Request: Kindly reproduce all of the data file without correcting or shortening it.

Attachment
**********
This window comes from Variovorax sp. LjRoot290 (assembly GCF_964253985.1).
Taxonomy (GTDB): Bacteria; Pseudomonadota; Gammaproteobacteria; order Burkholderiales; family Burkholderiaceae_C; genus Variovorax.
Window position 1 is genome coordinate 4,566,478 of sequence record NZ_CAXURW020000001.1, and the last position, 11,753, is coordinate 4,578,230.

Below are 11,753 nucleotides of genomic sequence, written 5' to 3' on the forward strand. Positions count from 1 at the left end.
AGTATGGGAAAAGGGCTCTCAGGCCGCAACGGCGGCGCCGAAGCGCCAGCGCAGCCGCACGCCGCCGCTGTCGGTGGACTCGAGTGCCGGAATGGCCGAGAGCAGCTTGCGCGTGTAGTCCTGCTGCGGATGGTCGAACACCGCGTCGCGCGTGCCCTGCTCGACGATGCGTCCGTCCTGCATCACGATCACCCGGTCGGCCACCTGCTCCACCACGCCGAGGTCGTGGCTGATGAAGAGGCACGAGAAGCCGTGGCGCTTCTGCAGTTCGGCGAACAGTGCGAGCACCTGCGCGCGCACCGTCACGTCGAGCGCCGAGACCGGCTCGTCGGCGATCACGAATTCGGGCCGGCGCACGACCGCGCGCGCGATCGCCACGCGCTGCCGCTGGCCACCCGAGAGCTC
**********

This window comes from Variovorax sp. LjRoot290 (assembly GCF_964253985.1).
Taxonomy (GTDB): Bacteria; Pseudomonadota; Gammaproteobacteria; order Burkholderiales; family Burkholderiaceae_C; genus Variovorax.
Window position 1 is genome coordinate 4,566,478 of sequence record NZ_CAXURW020000001.1, and the last position, 11,753, is coordinate 4,578,230.

Below are 11,753 nucleotides of genomic sequence, written 5' to 3' on the forward strand. Positions count from 1 at the left end.
AGTATGGGAAAAGGGCTCTCAGGCCGCAACGGCGGCGCCGAAGCGCCAGCGCAGCCGCACGCCGCCGCTGTCGGTGGACTCGAGTGCCGGAATGGCCGAGAGCAGCTTGCGCGTGTAGTCCTGCTGCGGATGGTCGAACACCGCGTCGCGCGTGCCCTGCTCGACGATGCGTCCGTCCTGCATCACGATCACCCGGTCGGCCACCTGCTCCACCACGCCGAGGTCGTGGCTGATGAAGAGGCACGAGAAGCCGTGGCGCTTCTGCAGTTCGGCGAACAGTGCGAGCACCTGCGCGCGCACCGTCACGTCGAGCGCCGAGACCGGCTCGTCGGCGATCACGAATTCGGGCCGGCGCACGACCGCGCGCGCGATCGCCACGCGCTGCCGCTGGCCACCCGAGAGCTC